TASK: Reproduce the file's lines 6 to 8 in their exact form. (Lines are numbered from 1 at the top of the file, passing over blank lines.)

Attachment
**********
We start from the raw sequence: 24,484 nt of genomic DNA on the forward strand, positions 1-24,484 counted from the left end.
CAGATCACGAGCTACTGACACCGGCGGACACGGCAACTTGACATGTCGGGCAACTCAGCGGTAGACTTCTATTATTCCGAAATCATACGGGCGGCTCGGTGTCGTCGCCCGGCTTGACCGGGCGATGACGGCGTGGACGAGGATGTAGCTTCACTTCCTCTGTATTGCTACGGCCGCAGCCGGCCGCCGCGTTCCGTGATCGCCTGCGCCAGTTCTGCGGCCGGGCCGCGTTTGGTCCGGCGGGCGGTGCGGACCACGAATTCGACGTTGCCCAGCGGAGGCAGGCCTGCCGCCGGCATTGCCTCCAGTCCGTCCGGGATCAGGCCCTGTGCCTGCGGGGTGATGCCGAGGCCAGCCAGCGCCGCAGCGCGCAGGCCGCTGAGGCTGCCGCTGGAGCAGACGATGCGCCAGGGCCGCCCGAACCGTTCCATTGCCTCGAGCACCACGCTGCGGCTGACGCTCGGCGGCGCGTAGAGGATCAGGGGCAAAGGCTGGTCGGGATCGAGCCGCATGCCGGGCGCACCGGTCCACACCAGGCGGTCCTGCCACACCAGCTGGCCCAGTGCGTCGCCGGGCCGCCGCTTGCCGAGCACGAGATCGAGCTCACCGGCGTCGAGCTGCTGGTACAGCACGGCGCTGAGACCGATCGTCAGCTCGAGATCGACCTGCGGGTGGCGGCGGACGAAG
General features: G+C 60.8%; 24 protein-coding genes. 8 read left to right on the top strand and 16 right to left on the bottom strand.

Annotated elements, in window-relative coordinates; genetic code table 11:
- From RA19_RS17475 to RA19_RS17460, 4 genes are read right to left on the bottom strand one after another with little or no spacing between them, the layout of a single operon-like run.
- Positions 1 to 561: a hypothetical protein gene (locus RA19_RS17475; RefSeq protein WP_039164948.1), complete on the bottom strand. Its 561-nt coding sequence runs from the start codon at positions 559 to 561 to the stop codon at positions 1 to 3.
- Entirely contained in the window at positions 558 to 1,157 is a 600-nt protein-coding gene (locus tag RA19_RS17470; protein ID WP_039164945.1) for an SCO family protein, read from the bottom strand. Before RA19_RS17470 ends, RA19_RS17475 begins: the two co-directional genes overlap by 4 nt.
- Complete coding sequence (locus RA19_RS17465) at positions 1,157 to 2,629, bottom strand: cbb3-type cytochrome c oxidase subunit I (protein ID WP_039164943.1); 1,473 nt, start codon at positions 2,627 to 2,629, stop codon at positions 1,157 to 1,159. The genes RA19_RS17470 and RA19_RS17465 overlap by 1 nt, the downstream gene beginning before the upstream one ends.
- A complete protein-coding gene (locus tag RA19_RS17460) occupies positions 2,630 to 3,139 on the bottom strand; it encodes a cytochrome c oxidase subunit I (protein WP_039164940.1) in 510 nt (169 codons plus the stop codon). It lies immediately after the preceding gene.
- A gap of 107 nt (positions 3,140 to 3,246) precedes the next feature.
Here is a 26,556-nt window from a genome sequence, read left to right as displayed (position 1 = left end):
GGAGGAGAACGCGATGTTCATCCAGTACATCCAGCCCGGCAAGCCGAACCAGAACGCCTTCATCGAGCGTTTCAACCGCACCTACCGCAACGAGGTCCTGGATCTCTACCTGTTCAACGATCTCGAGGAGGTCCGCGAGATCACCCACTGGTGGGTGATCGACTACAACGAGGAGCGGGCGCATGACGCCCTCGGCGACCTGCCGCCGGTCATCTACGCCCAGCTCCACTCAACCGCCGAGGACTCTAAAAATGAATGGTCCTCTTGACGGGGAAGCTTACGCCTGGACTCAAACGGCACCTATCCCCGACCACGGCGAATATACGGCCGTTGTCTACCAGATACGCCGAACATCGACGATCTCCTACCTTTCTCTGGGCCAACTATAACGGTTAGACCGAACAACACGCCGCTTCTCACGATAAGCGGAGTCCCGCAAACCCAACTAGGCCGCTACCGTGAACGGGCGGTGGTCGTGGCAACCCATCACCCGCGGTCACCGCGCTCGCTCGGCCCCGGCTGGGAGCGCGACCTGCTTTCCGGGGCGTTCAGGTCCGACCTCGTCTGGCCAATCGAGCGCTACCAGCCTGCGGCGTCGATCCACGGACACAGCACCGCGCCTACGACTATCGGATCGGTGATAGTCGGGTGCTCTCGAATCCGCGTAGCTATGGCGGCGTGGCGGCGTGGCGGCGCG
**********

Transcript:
- Positions 1 to 561: a hypothetical protein gene (locus RA19_RS17475; RefSeq protein WP_039164948.1), complete on the bottom strand. Its 561-nt coding sequence runs from the start codon at positions 559 to 561 to the stop codon at positions 1 to 3.
- Entirely contained in the window at positions 558 to 1,157 is a 600-nt protein-coding gene (locus tag RA19_RS17470; protein ID WP_039164945.1) for an SCO family protein, read from the bottom strand. Before RA19_RS17470 ends, RA19_RS17475 begins: the two co-directional genes overlap by 4 nt.
- Complete coding sequence (locus RA19_RS17465) at positions 1,157 to 2,629, bottom strand: cbb3-type cytochrome c oxidase subunit I (protein ID WP_039164943.1); 1,473 nt, start codon at positions 2,627 to 2,629, stop codon at positions 1,157 to 1,159. The genes RA19_RS17470 and RA19_RS17465 overlap by 1 nt, the downstream gene beginning before the upstream one ends.